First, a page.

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THE PROPHECY. THE winter wears tranquilly past, and Mary, according to custom, remains closely concealed for forty days; but, as these approach their close, she must needs visit the Temple to offer sacrifice for her own ceremonial purification and for the redemption of her first-born. We behold them, therefore, journeying as before, Joseph leading the way, and drawing nigh to the Holy City. Their hearts expand with the purity and brightness of the vernal scene, and they beguile the way with many an ancient psalm; while close to her bosom Mary presses her sleeping child, and wonders at the happiness she feels.

A chariot thunders by, preceded by a score of spearmen, with burnished armor, waving plume, and glancing 'shield. A few casual glances are wasted on the tardy family of Joseph, and in a minute the cavalcade whirls out of sight. Pass on, proud Roman! thou leavest a greater king than Cæsar behind thee, one even of those " miserable Jews !"

As now they begin to wind to the left, through the vale of Hinnom, with palpitating bosoms and low voices they sing,

“Great is the Lord, and greatly to be praised, in the city of our God, in the mountain of his holiness!" And a mountain indeed rises, lofty and crowned with splendor, before them.

“ Beautiful for situation, the joy of the whole earth, is Mount Zion, on the sides of the north, the city of the great king! Walk about Zion, and go round about her; tell the towers thereof; mark ye well her bulwarks, consider her pal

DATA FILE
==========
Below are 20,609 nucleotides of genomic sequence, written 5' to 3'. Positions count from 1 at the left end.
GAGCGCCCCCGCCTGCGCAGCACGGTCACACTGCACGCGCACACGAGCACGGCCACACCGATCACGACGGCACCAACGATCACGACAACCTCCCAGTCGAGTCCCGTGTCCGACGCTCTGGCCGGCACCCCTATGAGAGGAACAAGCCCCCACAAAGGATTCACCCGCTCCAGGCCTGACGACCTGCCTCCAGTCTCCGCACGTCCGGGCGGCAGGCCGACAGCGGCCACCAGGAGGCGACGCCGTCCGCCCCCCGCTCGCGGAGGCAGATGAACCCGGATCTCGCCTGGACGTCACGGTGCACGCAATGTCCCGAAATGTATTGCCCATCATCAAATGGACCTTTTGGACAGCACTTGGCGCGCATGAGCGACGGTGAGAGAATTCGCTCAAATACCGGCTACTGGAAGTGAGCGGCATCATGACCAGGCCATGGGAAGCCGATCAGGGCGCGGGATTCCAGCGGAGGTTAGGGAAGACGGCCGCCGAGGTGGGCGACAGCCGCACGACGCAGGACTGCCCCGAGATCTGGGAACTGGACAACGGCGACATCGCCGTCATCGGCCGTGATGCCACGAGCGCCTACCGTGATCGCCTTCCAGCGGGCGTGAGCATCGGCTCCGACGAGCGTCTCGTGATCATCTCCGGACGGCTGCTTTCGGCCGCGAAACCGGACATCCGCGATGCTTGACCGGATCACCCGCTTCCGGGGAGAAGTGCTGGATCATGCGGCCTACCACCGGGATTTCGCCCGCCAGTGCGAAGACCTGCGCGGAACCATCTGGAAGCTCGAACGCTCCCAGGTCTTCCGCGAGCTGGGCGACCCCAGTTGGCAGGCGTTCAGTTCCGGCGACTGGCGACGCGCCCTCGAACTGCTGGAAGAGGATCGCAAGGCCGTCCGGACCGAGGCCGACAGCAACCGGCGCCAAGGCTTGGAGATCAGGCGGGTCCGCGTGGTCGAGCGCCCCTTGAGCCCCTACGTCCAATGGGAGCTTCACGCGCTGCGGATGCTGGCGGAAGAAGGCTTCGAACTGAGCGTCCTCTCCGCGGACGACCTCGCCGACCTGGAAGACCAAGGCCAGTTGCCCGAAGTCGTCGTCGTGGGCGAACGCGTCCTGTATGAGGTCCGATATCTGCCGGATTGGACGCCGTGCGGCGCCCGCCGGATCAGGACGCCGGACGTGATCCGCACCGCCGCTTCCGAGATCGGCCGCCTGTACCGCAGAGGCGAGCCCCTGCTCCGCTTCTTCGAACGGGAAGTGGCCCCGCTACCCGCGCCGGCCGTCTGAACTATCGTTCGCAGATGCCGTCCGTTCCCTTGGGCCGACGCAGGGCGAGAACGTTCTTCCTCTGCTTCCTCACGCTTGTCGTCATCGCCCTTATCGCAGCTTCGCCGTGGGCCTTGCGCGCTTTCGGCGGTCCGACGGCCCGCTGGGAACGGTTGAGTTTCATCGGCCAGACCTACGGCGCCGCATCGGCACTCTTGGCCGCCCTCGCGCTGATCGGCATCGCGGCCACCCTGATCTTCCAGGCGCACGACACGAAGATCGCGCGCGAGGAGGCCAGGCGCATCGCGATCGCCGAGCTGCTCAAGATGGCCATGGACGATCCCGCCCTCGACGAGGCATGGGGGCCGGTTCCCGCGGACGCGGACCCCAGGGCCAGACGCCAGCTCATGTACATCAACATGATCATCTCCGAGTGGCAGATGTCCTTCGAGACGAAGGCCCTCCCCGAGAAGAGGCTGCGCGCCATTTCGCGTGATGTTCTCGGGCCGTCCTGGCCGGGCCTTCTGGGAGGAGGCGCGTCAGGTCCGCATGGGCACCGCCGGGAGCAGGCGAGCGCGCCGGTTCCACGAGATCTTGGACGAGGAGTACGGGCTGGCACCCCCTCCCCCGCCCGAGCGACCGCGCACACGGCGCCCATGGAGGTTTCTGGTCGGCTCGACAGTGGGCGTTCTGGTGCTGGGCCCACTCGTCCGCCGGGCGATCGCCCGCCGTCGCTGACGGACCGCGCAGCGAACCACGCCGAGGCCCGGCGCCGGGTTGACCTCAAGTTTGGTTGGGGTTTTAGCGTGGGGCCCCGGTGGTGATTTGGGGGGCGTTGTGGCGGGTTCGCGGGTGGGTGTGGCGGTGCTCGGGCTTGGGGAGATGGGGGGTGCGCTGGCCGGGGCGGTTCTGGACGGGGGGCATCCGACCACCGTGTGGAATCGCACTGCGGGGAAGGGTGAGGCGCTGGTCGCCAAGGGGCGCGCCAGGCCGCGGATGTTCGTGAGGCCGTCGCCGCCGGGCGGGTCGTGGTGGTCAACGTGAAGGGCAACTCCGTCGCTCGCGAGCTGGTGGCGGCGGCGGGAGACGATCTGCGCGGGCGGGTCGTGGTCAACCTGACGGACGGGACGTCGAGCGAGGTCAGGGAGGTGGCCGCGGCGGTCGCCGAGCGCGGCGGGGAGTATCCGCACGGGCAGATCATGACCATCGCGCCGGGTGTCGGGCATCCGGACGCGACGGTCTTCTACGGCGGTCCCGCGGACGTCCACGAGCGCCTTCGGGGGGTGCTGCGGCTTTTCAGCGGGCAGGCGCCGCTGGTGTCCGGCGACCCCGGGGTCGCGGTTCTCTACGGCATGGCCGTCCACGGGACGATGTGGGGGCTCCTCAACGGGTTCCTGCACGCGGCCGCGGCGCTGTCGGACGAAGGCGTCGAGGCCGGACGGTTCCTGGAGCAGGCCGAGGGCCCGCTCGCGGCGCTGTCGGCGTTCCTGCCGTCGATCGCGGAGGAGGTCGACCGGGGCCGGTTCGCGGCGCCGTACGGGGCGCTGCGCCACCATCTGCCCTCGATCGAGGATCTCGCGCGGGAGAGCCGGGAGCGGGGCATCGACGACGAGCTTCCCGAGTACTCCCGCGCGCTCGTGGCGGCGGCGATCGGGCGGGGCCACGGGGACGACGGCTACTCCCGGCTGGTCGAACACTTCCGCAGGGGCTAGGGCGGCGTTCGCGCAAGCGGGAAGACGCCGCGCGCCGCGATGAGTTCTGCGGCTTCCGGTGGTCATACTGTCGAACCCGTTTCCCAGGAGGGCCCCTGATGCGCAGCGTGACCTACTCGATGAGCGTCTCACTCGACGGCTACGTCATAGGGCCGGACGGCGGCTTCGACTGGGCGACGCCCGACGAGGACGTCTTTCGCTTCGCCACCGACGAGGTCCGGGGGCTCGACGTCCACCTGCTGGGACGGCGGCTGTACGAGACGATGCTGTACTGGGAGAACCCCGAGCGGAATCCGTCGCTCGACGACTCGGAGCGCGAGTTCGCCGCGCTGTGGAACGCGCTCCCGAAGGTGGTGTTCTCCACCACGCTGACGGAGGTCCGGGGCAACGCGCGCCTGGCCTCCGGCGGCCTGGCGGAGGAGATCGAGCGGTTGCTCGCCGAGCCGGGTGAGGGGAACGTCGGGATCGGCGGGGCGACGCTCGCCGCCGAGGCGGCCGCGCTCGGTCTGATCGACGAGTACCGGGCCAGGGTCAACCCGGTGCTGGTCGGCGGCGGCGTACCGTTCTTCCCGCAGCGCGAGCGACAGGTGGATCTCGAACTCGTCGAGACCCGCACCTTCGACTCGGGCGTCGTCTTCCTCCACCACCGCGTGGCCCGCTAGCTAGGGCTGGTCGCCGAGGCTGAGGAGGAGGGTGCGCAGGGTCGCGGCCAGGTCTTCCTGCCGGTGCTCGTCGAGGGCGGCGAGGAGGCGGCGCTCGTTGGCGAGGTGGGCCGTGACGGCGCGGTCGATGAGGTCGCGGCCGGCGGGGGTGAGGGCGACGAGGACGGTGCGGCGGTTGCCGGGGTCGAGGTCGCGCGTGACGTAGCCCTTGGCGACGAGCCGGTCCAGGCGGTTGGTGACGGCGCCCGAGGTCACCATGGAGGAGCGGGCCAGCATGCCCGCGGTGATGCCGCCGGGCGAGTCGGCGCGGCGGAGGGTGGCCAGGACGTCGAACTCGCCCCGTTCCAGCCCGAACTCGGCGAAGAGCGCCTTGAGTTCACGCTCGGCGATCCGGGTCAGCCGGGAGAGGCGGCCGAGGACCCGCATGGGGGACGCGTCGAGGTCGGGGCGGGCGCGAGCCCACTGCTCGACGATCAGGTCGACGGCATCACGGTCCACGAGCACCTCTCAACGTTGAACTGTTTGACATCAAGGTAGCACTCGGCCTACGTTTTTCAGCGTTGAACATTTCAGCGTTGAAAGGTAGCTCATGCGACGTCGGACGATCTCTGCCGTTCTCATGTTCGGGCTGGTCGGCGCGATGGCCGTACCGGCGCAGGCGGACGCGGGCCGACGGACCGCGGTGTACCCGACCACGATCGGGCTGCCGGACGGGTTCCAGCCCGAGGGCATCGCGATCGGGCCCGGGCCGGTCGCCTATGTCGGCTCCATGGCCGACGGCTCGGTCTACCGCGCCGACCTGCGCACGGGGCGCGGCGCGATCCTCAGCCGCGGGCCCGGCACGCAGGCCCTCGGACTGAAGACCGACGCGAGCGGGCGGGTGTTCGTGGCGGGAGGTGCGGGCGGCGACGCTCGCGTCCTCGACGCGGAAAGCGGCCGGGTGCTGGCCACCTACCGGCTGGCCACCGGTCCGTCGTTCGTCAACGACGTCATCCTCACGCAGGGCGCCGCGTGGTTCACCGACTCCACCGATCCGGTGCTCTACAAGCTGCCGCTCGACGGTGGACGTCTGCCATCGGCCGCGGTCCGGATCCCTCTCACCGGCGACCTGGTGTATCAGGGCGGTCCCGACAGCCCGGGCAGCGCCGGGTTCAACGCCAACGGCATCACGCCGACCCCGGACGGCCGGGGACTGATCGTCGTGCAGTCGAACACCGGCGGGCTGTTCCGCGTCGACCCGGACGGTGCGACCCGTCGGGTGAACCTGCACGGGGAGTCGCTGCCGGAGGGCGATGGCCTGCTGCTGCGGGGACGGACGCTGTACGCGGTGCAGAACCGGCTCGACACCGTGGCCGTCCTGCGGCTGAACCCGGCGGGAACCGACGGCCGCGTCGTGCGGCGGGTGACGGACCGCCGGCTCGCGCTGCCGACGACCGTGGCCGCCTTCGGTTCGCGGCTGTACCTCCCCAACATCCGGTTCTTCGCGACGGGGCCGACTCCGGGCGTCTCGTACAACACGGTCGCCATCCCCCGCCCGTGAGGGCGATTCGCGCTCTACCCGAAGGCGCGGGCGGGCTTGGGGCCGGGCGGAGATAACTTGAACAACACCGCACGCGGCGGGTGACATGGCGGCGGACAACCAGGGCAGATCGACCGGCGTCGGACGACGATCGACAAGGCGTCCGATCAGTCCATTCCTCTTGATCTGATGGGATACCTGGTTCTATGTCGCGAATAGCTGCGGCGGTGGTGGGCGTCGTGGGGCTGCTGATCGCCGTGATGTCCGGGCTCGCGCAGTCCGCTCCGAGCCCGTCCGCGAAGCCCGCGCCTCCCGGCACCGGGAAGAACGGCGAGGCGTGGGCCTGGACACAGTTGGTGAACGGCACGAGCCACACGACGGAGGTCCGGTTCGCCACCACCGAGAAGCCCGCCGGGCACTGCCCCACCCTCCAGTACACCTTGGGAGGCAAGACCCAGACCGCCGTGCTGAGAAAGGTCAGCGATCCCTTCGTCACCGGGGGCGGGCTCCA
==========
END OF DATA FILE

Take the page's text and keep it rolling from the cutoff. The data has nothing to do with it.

“ We have a strong city; salvation will God appoint for walls and bulwarks. Open ye the gates, that the righteous nation which keepeth the truth may enter in."

"Cry out and shout, oh inhabitant of Zion, for great is the Holy One of Israel in the midst of thee !"

Thus, from out the stores of their retentive memories, from childhood imbued with knowledge of the ancient Word, they rehearse responsive strains of jubilee and glory.

Thus they draw nigh that degenerate city, unworthy of the lowly guest now approaching her walls, filled with tyranny, concupiscence, and self-righteousness, governed by Rome's bloody vassal, Idumean Herod. Did no thought of this, and of the impending future, mar the triumph of their song? Did no fatal forebodings rise ? Did no voice whisper in their souls an oracle out of olden scrolls, “ Jerusalem shall become heaps; and the mountain of the house as the high places of the forest ?

Did Mary look unhesitatingly down upon the placid features of her child, and think, “Yet a few years, and thou, my son, shalt possess these

, stupendous bulwarks, and the Lord shall give unto thee the throne of thy father David; yea, the diadem, the crown, so long removed, so trebly overturned, the Lord will give to thee whose right it is?" And yet, as they come up by the western wall to the entering of the Bethlehem Gate, what waste and barren hill stands just before them, staring them gloomily in the face? That sullen mound is Calvary!